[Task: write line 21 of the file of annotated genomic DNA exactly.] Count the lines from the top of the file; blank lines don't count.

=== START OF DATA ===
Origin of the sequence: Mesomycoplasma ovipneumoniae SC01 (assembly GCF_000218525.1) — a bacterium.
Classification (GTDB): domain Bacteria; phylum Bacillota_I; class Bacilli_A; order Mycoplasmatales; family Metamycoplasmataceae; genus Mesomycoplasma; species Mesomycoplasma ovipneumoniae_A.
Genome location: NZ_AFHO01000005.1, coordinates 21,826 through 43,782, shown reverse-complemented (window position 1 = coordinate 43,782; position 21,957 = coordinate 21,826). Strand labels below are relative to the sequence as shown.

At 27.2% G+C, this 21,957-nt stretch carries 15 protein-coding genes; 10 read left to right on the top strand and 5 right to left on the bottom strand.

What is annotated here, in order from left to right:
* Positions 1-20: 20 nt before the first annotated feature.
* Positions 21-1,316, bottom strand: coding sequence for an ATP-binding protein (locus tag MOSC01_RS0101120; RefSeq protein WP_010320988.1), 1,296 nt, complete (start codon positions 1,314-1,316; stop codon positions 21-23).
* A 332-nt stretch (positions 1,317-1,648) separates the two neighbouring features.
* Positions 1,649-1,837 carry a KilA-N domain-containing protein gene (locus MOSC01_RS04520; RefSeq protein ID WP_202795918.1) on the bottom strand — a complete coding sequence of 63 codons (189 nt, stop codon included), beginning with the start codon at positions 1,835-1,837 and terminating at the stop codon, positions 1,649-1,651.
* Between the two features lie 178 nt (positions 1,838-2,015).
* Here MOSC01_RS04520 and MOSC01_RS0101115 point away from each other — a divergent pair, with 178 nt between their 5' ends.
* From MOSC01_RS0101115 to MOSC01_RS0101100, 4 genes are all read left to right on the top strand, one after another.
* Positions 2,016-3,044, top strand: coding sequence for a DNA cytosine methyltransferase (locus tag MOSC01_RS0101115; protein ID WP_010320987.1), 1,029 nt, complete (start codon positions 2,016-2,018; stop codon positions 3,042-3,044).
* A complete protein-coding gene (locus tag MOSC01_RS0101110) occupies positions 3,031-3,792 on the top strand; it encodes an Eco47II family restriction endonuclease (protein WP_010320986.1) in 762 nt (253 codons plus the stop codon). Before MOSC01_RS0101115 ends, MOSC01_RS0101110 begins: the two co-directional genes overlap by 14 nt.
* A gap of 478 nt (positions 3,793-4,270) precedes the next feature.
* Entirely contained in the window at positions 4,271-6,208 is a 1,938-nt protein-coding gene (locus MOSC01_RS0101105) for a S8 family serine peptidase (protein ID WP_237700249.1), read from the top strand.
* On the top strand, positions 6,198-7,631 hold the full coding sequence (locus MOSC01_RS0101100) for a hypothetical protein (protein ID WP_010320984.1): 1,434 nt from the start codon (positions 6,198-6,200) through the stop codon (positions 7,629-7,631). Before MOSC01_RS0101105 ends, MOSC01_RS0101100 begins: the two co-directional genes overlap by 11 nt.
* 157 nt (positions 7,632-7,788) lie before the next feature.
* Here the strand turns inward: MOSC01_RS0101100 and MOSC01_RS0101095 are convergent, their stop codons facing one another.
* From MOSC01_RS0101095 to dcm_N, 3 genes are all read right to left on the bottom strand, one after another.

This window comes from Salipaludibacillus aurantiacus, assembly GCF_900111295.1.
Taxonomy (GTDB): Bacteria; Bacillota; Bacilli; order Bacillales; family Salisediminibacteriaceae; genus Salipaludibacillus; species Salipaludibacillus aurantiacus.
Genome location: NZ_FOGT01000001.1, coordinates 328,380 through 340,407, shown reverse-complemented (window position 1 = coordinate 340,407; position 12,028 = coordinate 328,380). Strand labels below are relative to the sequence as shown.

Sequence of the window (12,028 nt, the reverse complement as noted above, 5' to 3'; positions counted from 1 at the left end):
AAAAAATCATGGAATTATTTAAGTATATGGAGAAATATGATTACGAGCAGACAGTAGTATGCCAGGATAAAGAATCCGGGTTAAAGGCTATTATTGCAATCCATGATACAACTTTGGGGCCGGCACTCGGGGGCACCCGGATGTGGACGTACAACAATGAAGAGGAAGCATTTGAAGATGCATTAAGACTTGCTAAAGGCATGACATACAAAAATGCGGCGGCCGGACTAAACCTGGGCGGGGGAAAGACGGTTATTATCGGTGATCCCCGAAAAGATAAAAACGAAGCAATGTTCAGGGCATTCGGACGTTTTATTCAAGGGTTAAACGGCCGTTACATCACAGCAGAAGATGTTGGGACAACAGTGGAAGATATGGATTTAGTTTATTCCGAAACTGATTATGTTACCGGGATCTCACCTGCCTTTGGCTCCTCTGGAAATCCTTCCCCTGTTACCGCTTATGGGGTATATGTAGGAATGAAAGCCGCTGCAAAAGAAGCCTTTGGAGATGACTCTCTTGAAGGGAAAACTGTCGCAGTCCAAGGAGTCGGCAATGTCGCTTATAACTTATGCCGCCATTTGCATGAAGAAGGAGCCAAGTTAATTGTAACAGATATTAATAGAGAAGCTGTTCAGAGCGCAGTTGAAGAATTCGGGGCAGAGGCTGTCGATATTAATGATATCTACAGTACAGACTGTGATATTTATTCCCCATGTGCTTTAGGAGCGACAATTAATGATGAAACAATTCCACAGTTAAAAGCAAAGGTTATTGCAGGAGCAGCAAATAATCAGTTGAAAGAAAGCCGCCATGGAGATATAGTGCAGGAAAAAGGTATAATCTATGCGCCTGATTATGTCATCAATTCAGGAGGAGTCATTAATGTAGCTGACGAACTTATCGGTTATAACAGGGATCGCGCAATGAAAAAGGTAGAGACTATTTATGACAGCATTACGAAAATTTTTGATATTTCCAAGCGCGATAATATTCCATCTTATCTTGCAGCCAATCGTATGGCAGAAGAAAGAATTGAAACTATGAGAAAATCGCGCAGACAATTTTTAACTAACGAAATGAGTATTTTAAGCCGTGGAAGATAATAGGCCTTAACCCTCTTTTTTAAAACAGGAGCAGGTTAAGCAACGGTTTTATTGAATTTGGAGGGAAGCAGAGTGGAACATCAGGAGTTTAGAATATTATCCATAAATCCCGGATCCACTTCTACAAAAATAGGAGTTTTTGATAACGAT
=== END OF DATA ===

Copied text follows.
This window comes from Salipaludibacillus aurantiacus, assembly GCF_900111295.1.